Today’s hashtag #WFD2014 marks the day that the world dedicates to food and nutrition.

We are celebrating World Food Day with Ida Frosk’s Food Art


Of course, it’s easy to celebrate food and its variety if your plate is full…

Just a few days ago the Global Hunger Index 2014 revealed that:

  • about 805 million people around the world are chronically undernourished;
  • around 2 billion people suffer from ‘hidden hunger’ - which is the lack of specific nutrients such as minerals or vitamins.

Can it really be argued that the reason we are struggling to eradicate hunger around the world is that we don’t produce enough food?

It’s difficult to defend if you consider the food we waste and the increasing impact on health of obesity and weight-related diseases.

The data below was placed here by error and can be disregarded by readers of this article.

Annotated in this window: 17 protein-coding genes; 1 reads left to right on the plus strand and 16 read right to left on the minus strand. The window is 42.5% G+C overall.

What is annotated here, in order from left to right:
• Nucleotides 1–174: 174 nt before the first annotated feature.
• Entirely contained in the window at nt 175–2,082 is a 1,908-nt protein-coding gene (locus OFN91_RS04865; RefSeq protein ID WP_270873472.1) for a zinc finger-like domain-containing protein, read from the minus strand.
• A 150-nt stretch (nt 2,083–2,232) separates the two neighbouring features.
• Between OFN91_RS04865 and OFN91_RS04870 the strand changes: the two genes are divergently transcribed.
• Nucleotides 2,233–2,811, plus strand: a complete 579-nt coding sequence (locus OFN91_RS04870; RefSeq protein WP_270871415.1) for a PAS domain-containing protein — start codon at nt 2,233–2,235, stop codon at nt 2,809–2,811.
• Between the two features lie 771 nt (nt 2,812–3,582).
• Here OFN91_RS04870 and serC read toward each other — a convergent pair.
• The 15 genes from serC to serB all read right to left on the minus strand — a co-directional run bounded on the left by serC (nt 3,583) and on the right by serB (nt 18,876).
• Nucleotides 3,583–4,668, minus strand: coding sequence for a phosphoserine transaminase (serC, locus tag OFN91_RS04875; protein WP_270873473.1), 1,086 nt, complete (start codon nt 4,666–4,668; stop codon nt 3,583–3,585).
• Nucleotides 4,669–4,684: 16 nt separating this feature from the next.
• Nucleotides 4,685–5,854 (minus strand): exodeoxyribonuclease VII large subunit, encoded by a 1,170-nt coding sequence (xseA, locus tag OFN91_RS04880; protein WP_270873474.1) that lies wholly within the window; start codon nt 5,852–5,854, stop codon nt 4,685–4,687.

Access to food is the real issue that underlies hunger and nutritional deficiencies.

If you are poor and an unequal food system means rice is the only food you can afford, there is a good chance of you developing vitamin A deficiency (VAD). On top of that the lack of a varied diet undermines growth, which inevitably leads to further health problems. Humans haven’t evolved to be fed by monoculture: our bodies require and love a diverse diet. Nor are monocultures sustainable for the planet.

A number of people working in different roles on the front line of nutrition have shared with us their own individual approaches to tackling nutritional deficiencies.

A farm-to-table chef, a breastfeeding campaigner, a nutritionist, a home-gardening promoter, a food policy analyst, an anthropologist and a sociologist: their insights each add to the mosaic of solutions.No ‘silver bullet’ nor ‘golden-rice’ can solve the problem.

But there is good news. Because the more solutions there are, the greater are the opportunities for people to take back power and control over their own lives. And food is life.